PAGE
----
It's a loose term Progressive Rock. If I had to define it in one sentence, then I would describe it as mature rock music with a heavy reliance on a multitude of instrumentation. It evolved about the late 60s, where bands like Yes were bringing together Steve Howe's dexterity on his six string with Rick Wakeman's similar skills on the ivories. The latter then branched out and did a full album with a theme based on Henry VIII and of his six marriages. Genesis's early ideas for example seemed to revolve around farm animals and garden tools. That's what free thinking was like forty years ago!
Camel also did the same. In the 1980s for example, they wrote an album called Nude, based on Hiroo Onoda, a Japanese from WW2 who survived on a Filipino island for thirty years evading detection even from his own comrades until he was finally persuaded to come out of hiding by his superior officer. Andrew Latimer, the guitarist, vocalist, flutist and basically the nucleus of Camel has been with them since their 1971 inception. He's also a hand in practically every song written as well as the string arrangements and was regularly partnered with keyboardist Peter Bardens until his death just a couple of months before this album's recording. In more recent times, the creative contributions have come from Latimer's wife Susan Hoover and Guy LeBlanc, the eventual successor to Bardens.
The English rural theme continues with some sharp and impressionable percussion in Simple Pleasures, sounds like a thinly disguised love theme, with again the guitar leads and gentle choral layers running along reasonably well. Next track, A Boy's Life begins with a slow beat of basic acoustic and vocal arrangements, but things don't stay the same. It starts to spread its wing about a minute and a half with what sounds like pedal steel work and gentle keyboarding. Another brief slow pace verse, and then it girds its loins and finally picks up the pace as the curtains seem to open up a broader landscape with Latimer on leads. It's steady but not frenetic.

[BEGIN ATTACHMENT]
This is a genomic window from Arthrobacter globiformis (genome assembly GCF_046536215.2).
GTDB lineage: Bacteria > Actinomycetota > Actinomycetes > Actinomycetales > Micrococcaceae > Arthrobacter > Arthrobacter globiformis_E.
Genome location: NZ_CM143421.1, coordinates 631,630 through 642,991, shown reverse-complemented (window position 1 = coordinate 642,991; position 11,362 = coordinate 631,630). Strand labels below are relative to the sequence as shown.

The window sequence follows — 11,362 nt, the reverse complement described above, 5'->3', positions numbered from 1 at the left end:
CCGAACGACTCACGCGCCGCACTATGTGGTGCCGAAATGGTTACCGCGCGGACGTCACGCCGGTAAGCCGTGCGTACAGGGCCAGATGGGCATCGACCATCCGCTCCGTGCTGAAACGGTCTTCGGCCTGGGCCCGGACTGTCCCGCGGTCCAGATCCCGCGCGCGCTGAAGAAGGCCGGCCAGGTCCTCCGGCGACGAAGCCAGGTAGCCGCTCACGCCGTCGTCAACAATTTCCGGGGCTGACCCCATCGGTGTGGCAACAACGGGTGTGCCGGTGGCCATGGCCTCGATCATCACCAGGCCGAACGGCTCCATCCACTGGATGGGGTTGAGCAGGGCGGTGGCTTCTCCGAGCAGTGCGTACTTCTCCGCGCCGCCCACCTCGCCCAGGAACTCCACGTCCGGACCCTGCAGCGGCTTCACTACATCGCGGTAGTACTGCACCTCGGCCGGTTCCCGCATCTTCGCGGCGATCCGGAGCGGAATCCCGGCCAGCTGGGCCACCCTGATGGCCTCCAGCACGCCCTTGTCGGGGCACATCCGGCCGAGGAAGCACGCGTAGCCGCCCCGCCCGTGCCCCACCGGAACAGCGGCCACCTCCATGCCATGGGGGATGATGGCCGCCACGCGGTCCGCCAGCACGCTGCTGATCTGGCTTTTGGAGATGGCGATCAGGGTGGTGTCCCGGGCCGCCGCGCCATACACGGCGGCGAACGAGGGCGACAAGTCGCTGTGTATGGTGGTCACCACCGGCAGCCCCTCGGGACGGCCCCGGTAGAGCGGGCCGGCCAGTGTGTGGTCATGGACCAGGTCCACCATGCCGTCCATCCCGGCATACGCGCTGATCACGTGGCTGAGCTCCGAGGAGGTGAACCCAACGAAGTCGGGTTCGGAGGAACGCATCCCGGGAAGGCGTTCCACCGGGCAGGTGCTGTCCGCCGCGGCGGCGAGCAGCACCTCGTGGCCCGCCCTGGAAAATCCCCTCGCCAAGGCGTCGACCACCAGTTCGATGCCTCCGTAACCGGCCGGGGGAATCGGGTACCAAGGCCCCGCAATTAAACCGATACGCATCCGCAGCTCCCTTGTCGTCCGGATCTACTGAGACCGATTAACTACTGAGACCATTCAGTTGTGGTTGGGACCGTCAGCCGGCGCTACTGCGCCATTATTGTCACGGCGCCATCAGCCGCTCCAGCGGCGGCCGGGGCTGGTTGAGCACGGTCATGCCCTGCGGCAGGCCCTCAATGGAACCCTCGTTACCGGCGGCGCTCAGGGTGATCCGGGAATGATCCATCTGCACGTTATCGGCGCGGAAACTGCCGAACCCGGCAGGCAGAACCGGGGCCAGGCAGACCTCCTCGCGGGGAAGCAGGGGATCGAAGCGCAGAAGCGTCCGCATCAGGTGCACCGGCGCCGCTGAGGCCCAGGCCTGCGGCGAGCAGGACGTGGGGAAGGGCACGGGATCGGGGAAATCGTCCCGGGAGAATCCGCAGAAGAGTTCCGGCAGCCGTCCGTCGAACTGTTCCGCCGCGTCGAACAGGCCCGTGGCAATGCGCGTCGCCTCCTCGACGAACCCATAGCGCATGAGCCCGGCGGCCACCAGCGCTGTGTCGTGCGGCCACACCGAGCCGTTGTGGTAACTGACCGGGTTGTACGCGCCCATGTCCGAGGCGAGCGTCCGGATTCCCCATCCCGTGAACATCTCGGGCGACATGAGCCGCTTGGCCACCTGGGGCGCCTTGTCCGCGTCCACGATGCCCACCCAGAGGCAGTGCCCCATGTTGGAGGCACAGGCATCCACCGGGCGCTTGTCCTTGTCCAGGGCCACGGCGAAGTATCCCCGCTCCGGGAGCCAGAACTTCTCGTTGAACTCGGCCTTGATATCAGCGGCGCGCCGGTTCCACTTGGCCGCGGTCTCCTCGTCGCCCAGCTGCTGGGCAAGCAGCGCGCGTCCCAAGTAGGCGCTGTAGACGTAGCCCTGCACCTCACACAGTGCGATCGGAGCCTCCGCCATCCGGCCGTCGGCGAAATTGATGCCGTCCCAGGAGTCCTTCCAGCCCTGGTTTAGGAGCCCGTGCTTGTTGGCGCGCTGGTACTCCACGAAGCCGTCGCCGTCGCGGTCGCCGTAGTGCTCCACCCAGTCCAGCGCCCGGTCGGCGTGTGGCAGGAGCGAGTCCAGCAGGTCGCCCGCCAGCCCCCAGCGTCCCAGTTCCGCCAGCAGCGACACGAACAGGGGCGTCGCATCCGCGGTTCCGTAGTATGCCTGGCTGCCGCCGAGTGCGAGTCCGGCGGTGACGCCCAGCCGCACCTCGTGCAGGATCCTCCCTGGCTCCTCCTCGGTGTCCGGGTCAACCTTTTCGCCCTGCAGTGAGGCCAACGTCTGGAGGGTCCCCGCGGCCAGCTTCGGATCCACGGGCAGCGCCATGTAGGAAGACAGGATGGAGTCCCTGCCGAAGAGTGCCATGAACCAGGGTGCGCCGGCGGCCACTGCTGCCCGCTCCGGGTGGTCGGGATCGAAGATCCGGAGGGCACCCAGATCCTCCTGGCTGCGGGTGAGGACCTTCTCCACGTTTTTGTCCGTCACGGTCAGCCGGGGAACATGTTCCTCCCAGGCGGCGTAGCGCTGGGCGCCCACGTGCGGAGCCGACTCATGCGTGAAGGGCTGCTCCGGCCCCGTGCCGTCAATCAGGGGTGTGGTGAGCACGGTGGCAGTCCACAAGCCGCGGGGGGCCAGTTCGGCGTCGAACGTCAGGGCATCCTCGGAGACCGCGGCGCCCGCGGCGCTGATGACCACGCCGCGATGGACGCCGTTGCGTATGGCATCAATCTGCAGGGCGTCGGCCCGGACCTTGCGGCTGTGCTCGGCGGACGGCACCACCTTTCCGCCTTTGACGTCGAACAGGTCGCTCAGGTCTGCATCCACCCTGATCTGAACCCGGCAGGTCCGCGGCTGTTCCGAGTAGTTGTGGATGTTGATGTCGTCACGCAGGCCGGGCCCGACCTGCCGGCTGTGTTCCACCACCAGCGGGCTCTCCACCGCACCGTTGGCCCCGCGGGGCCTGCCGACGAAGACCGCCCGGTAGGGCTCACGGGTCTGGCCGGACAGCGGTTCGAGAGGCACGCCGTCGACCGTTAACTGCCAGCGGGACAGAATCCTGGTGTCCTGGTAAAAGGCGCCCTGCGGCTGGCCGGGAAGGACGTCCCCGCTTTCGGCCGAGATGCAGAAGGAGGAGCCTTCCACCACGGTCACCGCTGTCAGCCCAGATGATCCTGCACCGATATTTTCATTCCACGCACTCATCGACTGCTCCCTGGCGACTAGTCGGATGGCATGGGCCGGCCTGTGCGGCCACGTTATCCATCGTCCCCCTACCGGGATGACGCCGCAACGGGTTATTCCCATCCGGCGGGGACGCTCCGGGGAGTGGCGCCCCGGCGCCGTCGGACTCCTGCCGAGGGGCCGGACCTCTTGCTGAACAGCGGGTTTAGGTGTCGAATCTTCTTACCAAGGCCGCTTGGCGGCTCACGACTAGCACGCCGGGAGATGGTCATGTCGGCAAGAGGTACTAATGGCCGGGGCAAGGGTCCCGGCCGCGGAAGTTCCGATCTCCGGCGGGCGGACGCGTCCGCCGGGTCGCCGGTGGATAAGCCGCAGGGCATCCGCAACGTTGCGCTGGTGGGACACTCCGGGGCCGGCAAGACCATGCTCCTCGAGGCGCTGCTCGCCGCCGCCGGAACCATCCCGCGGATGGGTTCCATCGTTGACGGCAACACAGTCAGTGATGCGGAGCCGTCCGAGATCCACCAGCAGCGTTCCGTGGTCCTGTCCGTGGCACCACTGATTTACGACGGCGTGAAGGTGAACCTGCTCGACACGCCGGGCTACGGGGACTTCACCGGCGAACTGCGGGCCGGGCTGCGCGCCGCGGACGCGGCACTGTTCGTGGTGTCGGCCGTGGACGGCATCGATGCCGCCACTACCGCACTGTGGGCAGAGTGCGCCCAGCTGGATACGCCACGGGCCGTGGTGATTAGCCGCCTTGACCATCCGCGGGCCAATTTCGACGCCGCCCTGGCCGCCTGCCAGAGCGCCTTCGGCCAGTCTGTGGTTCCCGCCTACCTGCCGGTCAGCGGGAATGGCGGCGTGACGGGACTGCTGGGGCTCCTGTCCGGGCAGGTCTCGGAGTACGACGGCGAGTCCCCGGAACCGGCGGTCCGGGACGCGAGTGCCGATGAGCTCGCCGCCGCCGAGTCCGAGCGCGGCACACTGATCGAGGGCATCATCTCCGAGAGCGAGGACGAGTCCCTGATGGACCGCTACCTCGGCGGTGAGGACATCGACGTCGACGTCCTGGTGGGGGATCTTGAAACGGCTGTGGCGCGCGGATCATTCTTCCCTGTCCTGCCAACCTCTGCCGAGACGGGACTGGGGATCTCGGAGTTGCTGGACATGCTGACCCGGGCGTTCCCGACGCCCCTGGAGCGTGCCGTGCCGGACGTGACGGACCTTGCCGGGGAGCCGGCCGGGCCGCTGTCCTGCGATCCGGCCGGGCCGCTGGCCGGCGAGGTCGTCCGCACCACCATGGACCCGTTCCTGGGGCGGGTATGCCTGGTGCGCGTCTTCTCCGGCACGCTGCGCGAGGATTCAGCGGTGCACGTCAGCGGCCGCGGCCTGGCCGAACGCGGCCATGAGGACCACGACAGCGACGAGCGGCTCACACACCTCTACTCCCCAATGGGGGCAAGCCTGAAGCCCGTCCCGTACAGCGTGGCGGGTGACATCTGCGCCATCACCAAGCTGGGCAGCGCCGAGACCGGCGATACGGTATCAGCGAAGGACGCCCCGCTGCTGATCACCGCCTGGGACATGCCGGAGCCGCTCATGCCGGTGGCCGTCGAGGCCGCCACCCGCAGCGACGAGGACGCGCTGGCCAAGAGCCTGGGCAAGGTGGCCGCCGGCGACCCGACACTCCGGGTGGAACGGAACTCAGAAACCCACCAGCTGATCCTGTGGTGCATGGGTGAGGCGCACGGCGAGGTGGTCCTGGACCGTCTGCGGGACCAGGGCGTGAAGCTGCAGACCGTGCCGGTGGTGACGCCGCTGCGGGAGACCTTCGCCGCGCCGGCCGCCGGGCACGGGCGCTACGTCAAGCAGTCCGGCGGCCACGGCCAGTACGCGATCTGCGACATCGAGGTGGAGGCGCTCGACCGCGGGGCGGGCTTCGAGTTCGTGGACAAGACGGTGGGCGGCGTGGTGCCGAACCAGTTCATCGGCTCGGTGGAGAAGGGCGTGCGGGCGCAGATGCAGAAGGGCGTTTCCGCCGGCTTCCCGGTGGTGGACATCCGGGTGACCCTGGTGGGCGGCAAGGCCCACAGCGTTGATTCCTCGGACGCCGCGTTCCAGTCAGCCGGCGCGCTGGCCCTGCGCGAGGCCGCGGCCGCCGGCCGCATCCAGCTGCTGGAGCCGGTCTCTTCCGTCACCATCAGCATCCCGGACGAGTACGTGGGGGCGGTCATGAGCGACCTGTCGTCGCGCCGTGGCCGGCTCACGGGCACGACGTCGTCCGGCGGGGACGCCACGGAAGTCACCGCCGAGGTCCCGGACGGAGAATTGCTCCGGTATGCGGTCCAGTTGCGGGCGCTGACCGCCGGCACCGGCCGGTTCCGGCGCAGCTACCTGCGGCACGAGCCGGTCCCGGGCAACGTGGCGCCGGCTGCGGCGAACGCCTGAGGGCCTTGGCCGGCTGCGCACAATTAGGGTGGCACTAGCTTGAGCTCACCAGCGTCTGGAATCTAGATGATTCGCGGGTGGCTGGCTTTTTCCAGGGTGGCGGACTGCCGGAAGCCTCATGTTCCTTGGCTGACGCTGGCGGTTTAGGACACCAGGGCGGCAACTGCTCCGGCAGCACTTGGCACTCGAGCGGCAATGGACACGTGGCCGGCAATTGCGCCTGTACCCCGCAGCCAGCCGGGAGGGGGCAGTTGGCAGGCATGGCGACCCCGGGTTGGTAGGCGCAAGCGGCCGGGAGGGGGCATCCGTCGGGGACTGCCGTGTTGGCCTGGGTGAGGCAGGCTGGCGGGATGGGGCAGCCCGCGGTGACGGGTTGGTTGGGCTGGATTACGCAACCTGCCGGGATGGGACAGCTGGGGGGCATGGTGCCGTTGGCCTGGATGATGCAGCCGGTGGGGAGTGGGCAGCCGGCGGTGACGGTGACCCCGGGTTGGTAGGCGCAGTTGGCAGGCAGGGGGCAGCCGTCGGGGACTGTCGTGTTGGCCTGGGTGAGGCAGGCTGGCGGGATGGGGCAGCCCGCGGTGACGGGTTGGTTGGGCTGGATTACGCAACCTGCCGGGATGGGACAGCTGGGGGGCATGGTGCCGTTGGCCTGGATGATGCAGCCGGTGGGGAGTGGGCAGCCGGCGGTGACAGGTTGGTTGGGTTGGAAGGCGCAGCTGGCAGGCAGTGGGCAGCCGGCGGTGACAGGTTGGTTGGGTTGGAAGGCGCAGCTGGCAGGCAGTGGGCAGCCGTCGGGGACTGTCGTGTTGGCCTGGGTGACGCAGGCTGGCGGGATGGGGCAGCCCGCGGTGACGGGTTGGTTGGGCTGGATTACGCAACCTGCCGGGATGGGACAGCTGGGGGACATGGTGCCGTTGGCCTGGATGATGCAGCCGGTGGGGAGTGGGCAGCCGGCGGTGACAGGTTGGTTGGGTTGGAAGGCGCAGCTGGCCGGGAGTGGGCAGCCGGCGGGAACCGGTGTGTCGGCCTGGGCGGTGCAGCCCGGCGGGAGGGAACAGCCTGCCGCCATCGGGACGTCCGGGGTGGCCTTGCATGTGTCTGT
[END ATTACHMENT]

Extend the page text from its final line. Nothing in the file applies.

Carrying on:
The singing accent is sounding even more South Coast from Mr Latimer, seems he's taking a lend of his twang from Benny Hill and Steve Marriott, the synth stylings and six string leads also feel like a hankering to the same material Camel were writing up on twenty five years earlier. Not quite as slow paced and stuck in treacle as I thought on first listening. One of the more brief songs here is The Miller's Tale, a short acoustic tale where the second half is taken up by more flute and clarinet work with a choir fading out. A bit pedestrian in my opinion, but thankfully in Squigley Fair, it gets very brisk. Affirmed guitar riff introduction, flute, and three members with a brief repertoire before the gentle percussion kicks in and proceedings are tucked into bed.
A Nod And A Wink never really hurries and for all of its fifty or so minutes it's not going to be forced on with a bamboo cane. It certainly doesn't matter for prog rock fans and there's plenty of evidence to suggest that Andy Latimer still has much to offer for all his talents. It's a shame that the life threatening he sustained shortly afterwards curtailed proceedings but even if now he's seemingly overcome it, it doesn't seem likely that we'll be seeing more compositions. And as for the album itself? It's steady and very mature, but you do need a lot of time for it, so for those of a racy nature, please move on.
7 out of ten. This is good and well worth a check.
Best Track : Squigley Fair
Buy A Nod And A Wink here on Amazon
The album isn't available on Spotify or Deezer now, but I'll include the links if and when it becomes available
Official Camel Website here on this link
Official Camel Facebook page here on this link